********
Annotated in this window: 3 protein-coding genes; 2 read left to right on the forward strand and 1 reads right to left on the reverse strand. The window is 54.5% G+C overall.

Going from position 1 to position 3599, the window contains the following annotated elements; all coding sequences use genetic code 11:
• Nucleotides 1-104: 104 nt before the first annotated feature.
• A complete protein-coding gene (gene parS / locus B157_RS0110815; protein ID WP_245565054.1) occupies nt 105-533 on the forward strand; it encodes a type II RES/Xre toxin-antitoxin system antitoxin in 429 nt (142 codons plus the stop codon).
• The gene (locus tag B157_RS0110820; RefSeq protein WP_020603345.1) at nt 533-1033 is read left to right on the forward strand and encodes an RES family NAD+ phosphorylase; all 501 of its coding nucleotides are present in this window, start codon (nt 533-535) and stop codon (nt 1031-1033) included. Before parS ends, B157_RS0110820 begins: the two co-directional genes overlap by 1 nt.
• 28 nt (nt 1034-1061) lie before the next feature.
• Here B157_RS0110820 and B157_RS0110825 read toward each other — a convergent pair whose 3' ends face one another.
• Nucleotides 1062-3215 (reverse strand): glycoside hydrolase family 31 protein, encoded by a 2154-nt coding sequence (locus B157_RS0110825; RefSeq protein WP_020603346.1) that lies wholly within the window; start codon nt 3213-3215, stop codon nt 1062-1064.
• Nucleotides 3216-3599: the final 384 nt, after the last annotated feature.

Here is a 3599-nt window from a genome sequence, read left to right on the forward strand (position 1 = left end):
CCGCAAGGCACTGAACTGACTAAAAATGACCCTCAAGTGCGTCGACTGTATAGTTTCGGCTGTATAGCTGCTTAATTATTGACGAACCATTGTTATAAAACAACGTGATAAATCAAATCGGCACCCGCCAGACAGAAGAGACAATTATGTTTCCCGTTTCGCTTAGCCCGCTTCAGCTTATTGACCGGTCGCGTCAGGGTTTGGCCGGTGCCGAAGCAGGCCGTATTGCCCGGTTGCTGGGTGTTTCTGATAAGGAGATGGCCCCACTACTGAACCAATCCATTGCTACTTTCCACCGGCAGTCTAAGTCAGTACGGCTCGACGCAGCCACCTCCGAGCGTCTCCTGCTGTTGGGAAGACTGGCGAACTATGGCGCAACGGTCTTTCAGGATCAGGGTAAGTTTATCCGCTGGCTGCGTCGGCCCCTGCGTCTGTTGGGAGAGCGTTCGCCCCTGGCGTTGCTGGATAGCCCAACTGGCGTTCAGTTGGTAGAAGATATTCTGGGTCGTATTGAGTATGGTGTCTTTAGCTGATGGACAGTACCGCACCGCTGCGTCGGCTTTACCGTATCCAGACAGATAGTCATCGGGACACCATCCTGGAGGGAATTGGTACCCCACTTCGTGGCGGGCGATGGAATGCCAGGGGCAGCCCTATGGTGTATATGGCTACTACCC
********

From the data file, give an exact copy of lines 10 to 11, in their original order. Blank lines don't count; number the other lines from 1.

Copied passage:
Here is a 3599-nt window from a genome sequence, read left to right on the forward strand (position 1 = left end):
CCGCAAGGCACTGAACTGACTAAAAATGACCCTCAAGTGCGTCGACTGTATAGTTTCGGCTGTATAGCTGCTTAATTATTGACGAACCATTGTTATAAAACAACGTGATAAATCAAATCGGCACCCGCCAGACAGAAGAGACAATTATGTTTCCCGTTTCGCTTAGCCCGCTTCAGCTTATTGACCGGTCGCGTCAGGGTTTGGCCGGTGCCGAAGCAGGCCGTATTGCCCGGTTGCTGGGTGTTTCTGATAAGGAGATGGCCCCACTACTGAACCAATCCATTGCTACTTTCCACCGGCAGTCTAAGTCAGTACGGCTCGACGCAGCCACCTCCGAGCGTCTCCTGCTGTTGGGAAGACTGGCGAACTATGGCGCAACGGTCTTTCAGGATCAGGGTAAGTTTATCCGCTGGCTGCGTCGGCCCCTGCGTCTGTTGGGAGAGCGTTCGCCCCTGGCGTTGCTGGATAGCCCAACTGGCGTTCAGTTGGTAGAAGATATTCTGGGTCGTATTGAGTATGGTGTCTTTAGCTGATGGACAGTACCGCACCGCTGCGTCGGCTTTACCGTATCCAGACAGATAGTCATCGGGACACCATCCTGGAGGGAATTGGTACCCCACTTCGTGGCGGGCGATGGAATGCCAGGGGCAGCCCTATGGTGTATATGGCTACTACCC